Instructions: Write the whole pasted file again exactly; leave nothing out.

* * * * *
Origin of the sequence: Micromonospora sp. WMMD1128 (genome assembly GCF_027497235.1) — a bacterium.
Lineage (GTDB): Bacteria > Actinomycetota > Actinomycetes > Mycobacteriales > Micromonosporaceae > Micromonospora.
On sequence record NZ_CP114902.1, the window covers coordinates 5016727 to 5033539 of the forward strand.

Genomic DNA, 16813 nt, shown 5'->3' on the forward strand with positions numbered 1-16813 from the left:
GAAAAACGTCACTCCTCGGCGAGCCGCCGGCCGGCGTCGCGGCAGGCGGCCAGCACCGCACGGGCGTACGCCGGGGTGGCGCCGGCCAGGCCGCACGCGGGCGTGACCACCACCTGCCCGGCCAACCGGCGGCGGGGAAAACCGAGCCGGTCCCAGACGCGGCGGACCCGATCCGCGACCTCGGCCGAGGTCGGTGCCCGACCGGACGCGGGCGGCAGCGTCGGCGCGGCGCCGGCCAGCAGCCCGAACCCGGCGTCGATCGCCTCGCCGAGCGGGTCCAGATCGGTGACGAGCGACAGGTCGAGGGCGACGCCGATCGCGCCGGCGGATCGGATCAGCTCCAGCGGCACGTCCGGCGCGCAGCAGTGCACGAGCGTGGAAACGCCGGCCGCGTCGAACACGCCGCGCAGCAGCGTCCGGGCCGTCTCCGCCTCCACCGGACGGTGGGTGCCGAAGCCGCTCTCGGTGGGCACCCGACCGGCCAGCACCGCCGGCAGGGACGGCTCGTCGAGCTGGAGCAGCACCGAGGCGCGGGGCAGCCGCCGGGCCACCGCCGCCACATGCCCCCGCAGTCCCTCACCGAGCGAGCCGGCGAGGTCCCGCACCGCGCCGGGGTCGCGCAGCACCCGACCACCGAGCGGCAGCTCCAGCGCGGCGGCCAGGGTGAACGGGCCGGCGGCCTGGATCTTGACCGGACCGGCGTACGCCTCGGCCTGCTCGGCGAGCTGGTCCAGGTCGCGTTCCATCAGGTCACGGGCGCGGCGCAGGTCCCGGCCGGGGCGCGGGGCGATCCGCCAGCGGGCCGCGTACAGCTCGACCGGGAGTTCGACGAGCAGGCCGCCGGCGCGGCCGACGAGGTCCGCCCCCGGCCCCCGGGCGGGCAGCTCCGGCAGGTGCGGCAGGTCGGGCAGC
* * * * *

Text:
Origin of the sequence: Micromonospora sp. WMMD1128 (genome assembly GCF_027497235.1) — a bacterium.
Lineage (GTDB): Bacteria > Actinomycetota > Actinomycetes > Mycobacteriales > Micromonosporaceae > Micromonospora.
On sequence record NZ_CP114902.1, the window covers coordinates 5016727 to 5033539 of the forward strand.

Genomic DNA, 16813 nt, shown 5'->3' on the forward strand with positions numbered 1-16813 from the left:
GAAAAACGTCACTCCTCGGCGAGCCGCCGGCCGGCGTCGCGGCAGGCGGCCAGCACCGCACGGGCGTACGCCGGGGTGGCGCCGGCCAGGCCGCACGCGGGCGTGACCACCACCTGCCCGGCCAACCGGCGGCGGGGAAAACCGAGCCGGTCCCAGACGCGGCGGACCCGATCCGCGACCTCGGCCGAGGTCGGTGCCCGACCGGACGCGGGCGGCAGCGTCGGCGCGGCGCCGGCCAGCAGCCCGAACCCGGCGTCGATCGCCTCGCCGAGCGGGTCCAGATCGGTGACGAGCGACAGGTCGAGGGCGACGCCGATCGCGCCGGCGGATCGGATCAGCTCCAGCGGCACGTCCGGCGCGCAGCAGTGCACGAGCGTGGAAACGCCGGCCGCGTCGAACACGCCGCGCAGCAGCGTCCGGGCCGTCTCCGCCTCCACCGGACGGTGGGTGCCGAAGCCGCTCTCGGTGGGCACCCGACCGGCCAGCACCGCCGGCAGGGACGGCTCGTCGAGCTGGAGCAGCACCGAGGCGCGGGGCAGCCGCCGGGCCACCGCCGCCACATGCCCCCGCAGTCCCTCACCGAGCGAGCCGGCGAGGTCCCGCACCGCGCCGGGGTCGCGCAGCACCCGACCACCGAGCGGCAGCTCCAGCGCGGCGGCCAGGGTGAACGGGCCGGCGGCCTGGATCTTGACCGGACCGGCGTACGCCTCGGCCTGCTCGGCGAGCTGGTCCAGGTCGCGTTCCATCAGGTCACGGGCGCGGCGCAGGTCCCGGCCGGGGCGCGGGGCGATCCGCCAGCGGGCCGCGTACAGCTCGACCGGGAGTTCGACGAGCAGGCCGCCGGCGCGGCCGACGAGGTCCGCCCCCGGCCCCCGGGCGGGCAGCTCCGGCAGGTGCGGCAGGTCGGGCAGC